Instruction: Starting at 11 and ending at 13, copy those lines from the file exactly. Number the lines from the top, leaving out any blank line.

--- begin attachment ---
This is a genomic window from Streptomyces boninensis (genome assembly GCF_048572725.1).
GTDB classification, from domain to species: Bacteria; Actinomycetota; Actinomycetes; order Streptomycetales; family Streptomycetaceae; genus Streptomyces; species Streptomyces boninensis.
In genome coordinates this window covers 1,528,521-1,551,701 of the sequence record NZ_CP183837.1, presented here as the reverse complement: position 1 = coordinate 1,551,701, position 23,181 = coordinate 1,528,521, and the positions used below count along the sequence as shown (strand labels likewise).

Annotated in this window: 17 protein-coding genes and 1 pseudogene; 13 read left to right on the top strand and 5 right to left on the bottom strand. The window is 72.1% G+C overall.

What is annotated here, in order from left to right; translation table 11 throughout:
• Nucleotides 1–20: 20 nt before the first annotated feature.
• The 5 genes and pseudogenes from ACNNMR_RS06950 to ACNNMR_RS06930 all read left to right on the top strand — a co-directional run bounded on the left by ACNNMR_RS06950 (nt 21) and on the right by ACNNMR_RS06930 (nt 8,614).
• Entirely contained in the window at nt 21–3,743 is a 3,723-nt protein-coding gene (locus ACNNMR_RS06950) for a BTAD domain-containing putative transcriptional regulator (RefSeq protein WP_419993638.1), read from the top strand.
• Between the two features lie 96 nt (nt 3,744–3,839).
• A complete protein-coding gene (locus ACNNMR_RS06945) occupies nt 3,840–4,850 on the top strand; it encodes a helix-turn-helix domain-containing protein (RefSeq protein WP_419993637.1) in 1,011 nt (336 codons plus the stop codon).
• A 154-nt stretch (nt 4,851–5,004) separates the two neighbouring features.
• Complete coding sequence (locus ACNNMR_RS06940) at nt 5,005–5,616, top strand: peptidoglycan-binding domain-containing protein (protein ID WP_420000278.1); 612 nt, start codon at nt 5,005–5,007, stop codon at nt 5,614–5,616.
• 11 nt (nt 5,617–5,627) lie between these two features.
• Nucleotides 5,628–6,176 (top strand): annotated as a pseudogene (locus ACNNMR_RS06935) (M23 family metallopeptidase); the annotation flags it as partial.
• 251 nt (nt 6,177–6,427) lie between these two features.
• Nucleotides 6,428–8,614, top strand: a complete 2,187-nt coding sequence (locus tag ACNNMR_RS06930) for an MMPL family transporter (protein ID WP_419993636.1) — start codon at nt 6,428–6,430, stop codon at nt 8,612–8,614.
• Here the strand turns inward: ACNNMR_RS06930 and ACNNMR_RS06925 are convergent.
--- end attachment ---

• A 154-nt stretch (nt 4,851–5,004) separates the two neighbouring features.
• Complete coding sequence (locus ACNNMR_RS06940) at nt 5,005–5,616, top strand: peptidoglycan-binding domain-containing protein (protein ID WP_420000278.1); 612 nt, start codon at nt 5,005–5,007, stop codon at nt 5,614–5,616.
• 11 nt (nt 5,617–5,627) lie between these two features.